‘Pay for play’ bloggers now becoming synonymous with Influencer Marketing?

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Blogger tit-for-tat reveals ugly side of Influencer MarketingShocking to see unscrupulous ‘pay for play’ bloggers now synonymous with Influencer Marketing. It wont surprise anyone to see this kind of behavior going on but it’s a million miles from my original vision for the phrase. Further proof the topic desperately needs rescuing.

http://enterpriseinnovation.net/article/blogger-tit-tat-reveals-ugly-side-influencer-marketing-1396979543

 

60 million people in one click! That says it all about blogger databases.

Love it. Just when I was fearing our company seemed to have a different understanding of ‘influencers’ to almost everyone else I see this strapline from a UK firm purporting to specialise in ‘influencer marketing’.

“The UK’s Largest Influencer Marketing Agency. We build creative social marketing campaigns for brands and then distribute them to 60 million people in one click!”

Huh! 60 million people. All influential obviously. Every one of them well targeted no doubt.

I guess they just didn’t want ‘spammers’ in their strapline.

 

Why would you be tempted to sign up to a ‘blogger influencer network’?

Would love someone from the vendor side to explain to me why they’d be tempted to sign up to a ‘blogger influencer network’. I can understand them being misled by the title into thinking they’d be connecting with real influencers, but outside of those people, and once they’d realised that wasn’t the case, why would a vendor contact one of these database hawkers? Their databases don’t hold influencers, they hold the names of tweeters and bloggers who, in exchange for payment, are willing to write promotional guff while not declaring it to whatever readership they have. How ‘inauthentic’ can you get?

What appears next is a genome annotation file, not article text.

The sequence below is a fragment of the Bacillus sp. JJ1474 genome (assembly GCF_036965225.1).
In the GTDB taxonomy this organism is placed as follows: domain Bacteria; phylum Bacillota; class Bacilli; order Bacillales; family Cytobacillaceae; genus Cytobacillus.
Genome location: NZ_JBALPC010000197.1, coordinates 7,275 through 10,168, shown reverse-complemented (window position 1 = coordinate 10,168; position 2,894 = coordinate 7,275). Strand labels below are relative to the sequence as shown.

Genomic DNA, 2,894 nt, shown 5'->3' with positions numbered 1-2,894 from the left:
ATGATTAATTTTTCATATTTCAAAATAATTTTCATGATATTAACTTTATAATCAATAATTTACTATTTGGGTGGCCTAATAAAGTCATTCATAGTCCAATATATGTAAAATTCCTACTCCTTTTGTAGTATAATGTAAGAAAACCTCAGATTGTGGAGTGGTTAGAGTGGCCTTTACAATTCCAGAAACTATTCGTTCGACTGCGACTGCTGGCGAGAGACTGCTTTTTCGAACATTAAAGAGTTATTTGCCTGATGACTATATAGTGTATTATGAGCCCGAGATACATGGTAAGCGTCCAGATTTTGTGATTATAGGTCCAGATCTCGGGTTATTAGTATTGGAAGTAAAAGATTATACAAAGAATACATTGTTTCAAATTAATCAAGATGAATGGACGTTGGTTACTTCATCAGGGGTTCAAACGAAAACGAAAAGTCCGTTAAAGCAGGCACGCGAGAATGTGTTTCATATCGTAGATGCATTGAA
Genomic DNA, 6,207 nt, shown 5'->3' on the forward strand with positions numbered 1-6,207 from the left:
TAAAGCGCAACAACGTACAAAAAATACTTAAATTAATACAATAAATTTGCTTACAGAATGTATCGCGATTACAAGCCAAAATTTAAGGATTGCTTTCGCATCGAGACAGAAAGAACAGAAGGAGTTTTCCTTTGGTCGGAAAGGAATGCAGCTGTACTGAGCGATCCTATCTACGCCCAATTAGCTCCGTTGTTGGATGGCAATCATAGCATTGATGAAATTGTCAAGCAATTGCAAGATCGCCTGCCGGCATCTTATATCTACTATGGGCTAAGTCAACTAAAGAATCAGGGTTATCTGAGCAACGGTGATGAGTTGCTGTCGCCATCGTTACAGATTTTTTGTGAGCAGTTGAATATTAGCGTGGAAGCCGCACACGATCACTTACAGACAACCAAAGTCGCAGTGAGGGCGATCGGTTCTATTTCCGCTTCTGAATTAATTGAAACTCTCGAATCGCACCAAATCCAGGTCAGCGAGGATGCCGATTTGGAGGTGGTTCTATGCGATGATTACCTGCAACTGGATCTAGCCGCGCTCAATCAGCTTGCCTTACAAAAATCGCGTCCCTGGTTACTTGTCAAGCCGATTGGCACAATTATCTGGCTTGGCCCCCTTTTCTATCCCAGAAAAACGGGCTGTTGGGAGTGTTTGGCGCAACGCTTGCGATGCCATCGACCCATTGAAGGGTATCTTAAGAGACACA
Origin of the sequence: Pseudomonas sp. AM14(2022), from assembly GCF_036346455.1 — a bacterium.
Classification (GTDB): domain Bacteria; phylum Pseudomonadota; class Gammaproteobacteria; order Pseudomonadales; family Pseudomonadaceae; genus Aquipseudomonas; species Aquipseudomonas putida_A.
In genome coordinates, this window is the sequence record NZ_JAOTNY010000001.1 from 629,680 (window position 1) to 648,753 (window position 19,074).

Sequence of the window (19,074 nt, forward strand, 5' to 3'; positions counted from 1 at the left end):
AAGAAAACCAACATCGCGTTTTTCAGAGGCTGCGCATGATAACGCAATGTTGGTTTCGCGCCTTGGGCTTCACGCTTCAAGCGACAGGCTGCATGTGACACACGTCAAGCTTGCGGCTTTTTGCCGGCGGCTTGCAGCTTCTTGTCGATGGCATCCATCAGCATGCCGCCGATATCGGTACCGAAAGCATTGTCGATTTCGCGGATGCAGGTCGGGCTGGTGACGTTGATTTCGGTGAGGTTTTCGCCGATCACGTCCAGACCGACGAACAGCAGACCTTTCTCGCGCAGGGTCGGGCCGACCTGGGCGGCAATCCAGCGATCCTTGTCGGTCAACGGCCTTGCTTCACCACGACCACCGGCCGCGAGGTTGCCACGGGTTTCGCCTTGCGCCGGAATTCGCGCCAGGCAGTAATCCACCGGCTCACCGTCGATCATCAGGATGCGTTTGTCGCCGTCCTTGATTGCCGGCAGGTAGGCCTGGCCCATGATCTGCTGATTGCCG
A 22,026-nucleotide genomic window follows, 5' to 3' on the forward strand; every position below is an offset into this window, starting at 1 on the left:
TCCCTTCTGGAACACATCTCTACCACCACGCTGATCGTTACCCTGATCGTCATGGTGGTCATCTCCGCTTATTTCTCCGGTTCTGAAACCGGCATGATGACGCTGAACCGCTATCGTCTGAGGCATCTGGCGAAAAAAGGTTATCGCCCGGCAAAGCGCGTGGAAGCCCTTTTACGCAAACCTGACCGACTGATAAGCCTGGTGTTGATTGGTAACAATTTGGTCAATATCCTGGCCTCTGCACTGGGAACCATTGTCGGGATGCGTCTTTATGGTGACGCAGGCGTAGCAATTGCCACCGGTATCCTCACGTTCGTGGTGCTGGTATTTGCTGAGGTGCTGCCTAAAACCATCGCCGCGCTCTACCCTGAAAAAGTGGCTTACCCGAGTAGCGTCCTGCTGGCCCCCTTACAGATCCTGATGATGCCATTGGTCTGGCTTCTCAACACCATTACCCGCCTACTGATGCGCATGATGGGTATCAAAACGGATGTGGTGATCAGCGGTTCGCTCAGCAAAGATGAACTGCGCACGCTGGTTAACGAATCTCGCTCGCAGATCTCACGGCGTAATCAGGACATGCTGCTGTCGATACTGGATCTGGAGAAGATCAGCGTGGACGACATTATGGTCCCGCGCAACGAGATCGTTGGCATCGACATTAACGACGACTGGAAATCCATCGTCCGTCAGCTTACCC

So someone tell me what’s the attraction?

What’s wrong with the current state of Influencer Marketing?

A starting point is that it needs to get back to having the prospective buyer at its center, not the vendor’s marketing dept., or worse still, the vendor’s PR agency. Five years ago it was of clear benefit to the salesforce, helping them better understand who was most influencing their sales targets. Marketing depts. took it on because they could see it at last being the glue ensuring sales & marketing alignment.

Then social media, which plays a very different role for marketers than it does for buyers, took hold. Marketers saw that through social media, influencers could simply become an additional database at which to aim their promotional messages. Which then led to a series of problems.

1. The term ‘influencers’ was given to any tweeter or blogger with even the smallest of networks

2. Systems like Klout emerged that allowed these tweeters to big themselves up – wasting a lot of people’s time in the process.

3. Marketers – desperate for metrics to show their bosses – could now show impressive graphs of outreach, retweets, likes and more.

4. New marketing tech firms emerged looking to sell the identities of these tweeters & bloggers to brands desperate for new outreach channels.

What this has created is a new marketplace for those acting as middlemen providing access for brands to ‘pay-for-play’ bloggers. Of course, the two sides are sold very different stories. The bloggers are told to endorse the paying brand as surreptitiously as they can, knowing that the more they can smuggle in brand references the more likely they are to earn repeat business. The brands are told that these bloggers & tweeters have been individually selected for their authenticity, sensitivity and audience. And that all their bloggers operate a full disclosure policy to their audience. When the brand notices that the blogger hasn’t disclosed their association they’re told this was a one-off mistake. And far from being individually selected, the middlemen are playing a numbers game. They aggressively advertise for increasing number of willing bloggers, just as low-end taxi companies promise endless numbers of would-be car drivers the best-paid job of their lives. For their part, the bloggers & tweeters game their own numbers – audience numbers, Klout scores, subject coverage, etc. in order to out-compete their rivals for any type of payment.